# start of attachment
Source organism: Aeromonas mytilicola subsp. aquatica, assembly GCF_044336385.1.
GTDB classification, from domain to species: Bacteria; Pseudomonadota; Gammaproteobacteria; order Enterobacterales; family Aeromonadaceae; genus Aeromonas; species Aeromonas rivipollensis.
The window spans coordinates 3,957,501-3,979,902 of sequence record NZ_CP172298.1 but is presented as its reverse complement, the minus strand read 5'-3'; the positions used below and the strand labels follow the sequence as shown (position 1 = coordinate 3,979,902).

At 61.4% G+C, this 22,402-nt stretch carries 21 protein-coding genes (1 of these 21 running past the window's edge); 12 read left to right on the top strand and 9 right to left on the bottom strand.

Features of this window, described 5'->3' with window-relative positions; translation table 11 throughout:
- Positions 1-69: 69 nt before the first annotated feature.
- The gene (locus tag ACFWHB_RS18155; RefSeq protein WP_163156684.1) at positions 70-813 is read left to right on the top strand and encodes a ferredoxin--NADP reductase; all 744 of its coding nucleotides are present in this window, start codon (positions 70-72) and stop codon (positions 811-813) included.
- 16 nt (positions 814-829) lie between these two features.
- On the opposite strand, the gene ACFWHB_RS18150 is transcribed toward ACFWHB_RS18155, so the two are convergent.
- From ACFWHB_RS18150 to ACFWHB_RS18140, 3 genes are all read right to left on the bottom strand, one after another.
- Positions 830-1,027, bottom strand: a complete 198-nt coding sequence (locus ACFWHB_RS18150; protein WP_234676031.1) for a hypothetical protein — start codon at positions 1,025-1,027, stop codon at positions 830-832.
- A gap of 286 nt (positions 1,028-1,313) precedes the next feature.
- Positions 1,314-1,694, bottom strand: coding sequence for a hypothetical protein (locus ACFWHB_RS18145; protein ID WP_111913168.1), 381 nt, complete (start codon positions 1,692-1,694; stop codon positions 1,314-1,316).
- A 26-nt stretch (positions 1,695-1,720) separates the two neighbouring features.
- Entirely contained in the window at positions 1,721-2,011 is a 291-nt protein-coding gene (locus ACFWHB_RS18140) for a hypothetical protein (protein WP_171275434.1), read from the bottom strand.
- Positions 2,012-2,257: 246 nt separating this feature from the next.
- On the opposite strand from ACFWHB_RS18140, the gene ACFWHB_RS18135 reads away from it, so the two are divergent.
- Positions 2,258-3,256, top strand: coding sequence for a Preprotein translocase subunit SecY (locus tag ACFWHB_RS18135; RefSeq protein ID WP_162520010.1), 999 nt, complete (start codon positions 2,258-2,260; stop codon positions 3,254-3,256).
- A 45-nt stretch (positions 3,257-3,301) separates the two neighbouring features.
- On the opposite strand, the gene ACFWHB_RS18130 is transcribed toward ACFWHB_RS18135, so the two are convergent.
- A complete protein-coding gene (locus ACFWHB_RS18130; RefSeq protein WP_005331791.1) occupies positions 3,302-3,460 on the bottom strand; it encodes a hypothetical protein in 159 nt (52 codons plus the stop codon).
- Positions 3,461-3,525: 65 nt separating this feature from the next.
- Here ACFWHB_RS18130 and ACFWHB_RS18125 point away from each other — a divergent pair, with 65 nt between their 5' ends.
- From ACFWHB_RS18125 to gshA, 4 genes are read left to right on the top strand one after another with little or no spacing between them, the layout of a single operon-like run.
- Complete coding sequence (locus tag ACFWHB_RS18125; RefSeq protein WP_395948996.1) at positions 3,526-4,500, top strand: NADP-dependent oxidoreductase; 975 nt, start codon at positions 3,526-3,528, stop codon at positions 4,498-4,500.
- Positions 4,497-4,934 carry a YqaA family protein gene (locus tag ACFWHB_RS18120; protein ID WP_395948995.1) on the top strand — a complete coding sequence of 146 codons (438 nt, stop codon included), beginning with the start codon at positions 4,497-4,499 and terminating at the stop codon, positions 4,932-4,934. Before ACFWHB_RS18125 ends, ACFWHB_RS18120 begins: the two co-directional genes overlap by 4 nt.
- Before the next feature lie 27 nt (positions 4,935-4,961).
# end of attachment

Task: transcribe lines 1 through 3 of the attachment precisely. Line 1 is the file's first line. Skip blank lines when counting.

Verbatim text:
Source organism: Aeromonas mytilicola subsp. aquatica, assembly GCF_044336385.1.
GTDB classification, from domain to species: Bacteria; Pseudomonadota; Gammaproteobacteria; order Enterobacterales; family Aeromonadaceae; genus Aeromonas; species Aeromonas rivipollensis.
The window spans coordinates 3,957,501-3,979,902 of sequence record NZ_CP172298.1 but is presented as its reverse complement, the minus strand read 5'-3'; the positions used below and the strand labels follow the sequence as shown (position 1 = coordinate 3,979,902).